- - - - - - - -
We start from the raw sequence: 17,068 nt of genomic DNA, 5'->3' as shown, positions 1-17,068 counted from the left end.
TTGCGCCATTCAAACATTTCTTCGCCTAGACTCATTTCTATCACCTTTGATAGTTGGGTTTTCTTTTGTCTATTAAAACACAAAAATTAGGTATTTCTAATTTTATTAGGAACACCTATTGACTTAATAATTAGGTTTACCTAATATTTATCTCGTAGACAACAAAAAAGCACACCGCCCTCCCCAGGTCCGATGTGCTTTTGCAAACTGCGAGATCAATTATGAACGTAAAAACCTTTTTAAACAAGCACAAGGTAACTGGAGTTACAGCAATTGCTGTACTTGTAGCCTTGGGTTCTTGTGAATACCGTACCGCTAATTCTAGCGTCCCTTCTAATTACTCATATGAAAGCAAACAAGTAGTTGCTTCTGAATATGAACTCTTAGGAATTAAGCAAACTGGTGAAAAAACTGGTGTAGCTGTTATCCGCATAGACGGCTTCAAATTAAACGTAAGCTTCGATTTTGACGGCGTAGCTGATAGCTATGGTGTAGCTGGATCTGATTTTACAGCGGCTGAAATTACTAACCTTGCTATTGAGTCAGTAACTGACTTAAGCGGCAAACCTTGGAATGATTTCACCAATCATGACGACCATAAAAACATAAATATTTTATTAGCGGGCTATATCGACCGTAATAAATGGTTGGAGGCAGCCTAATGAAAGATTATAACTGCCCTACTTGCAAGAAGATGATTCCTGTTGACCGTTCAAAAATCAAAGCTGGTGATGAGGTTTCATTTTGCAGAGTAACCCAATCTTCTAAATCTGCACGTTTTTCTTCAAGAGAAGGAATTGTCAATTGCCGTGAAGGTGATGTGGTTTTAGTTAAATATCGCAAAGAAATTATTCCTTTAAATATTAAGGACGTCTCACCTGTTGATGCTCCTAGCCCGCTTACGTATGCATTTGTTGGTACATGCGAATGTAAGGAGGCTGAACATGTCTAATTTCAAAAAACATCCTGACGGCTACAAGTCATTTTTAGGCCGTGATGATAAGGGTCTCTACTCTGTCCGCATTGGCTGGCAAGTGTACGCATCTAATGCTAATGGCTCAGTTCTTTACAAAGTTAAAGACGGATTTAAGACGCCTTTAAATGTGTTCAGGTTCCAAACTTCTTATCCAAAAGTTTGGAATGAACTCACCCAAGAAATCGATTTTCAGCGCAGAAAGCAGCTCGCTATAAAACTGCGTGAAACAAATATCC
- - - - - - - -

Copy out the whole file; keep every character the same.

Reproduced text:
We start from the raw sequence: 17,068 nt of genomic DNA, 5'->3' as shown, positions 1-17,068 counted from the left end.
TTGCGCCATTCAAACATTTCTTCGCCTAGACTCATTTCTATCACCTTTGATAGTTGGGTTTTCTTTTGTCTATTAAAACACAAAAATTAGGTATTTCTAATTTTATTAGGAACACCTATTGACTTAATAATTAGGTTTACCTAATATTTATCTCGTAGACAACAAAAAAGCACACCGCCCTCCCCAGGTCCGATGTGCTTTTGCAAACTGCGAGATCAATTATGAACGTAAAAACCTTTTTAAACAAGCACAAGGTAACTGGAGTTACAGCAATTGCTGTACTTGTAGCCTTGGGTTCTTGTGAATACCGTACCGCTAATTCTAGCGTCCCTTCTAATTACTCATATGAAAGCAAACAAGTAGTTGCTTCTGAATATGAACTCTTAGGAATTAAGCAAACTGGTGAAAAAACTGGTGTAGCTGTTATCCGCATAGACGGCTTCAAATTAAACGTAAGCTTCGATTTTGACGGCGTAGCTGATAGCTATGGTGTAGCTGGATCTGATTTTACAGCGGCTGAAATTACTAACCTTGCTATTGAGTCAGTAACTGACTTAAGCGGCAAACCTTGGAATGATTTCACCAATCATGACGACCATAAAAACATAAATATTTTATTAGCGGGCTATATCGACCGTAATAAATGGTTGGAGGCAGCCTAATGAAAGATTATAACTGCCCTACTTGCAAGAAGATGATTCCTGTTGACCGTTCAAAAATCAAAGCTGGTGATGAGGTTTCATTTTGCAGAGTAACCCAATCTTCTAAATCTGCACGTTTTTCTTCAAGAGAAGGAATTGTCAATTGCCGTGAAGGTGATGTGGTTTTAGTTAAATATCGCAAAGAAATTATTCCTTTAAATATTAAGGACGTCTCACCTGTTGATGCTCCTAGCCCGCTTACGTATGCATTTGTTGGTACATGCGAATGTAAGGAGGCTGAACATGTCTAATTTCAAAAAACATCCTGACGGCTACAAGTCATTTTTAGGCCGTGATGATAAGGGTCTCTACTCTGTCCGCATTGGCTGGCAAGTGTACGCATCTAATGCTAATGGCTCAGTTCTTTACAAAGTTAAAGACGGATTTAAGACGCCTTTAAATGTGTTCAGGTTCCAAACTTCTTATCCAAAAGTTTGGAATGAACTCACCCAAGAAATCGATTTTCAGCGCAGAAAGCAGCTCGCTATAAAACTGCGTGAAACAAATATCC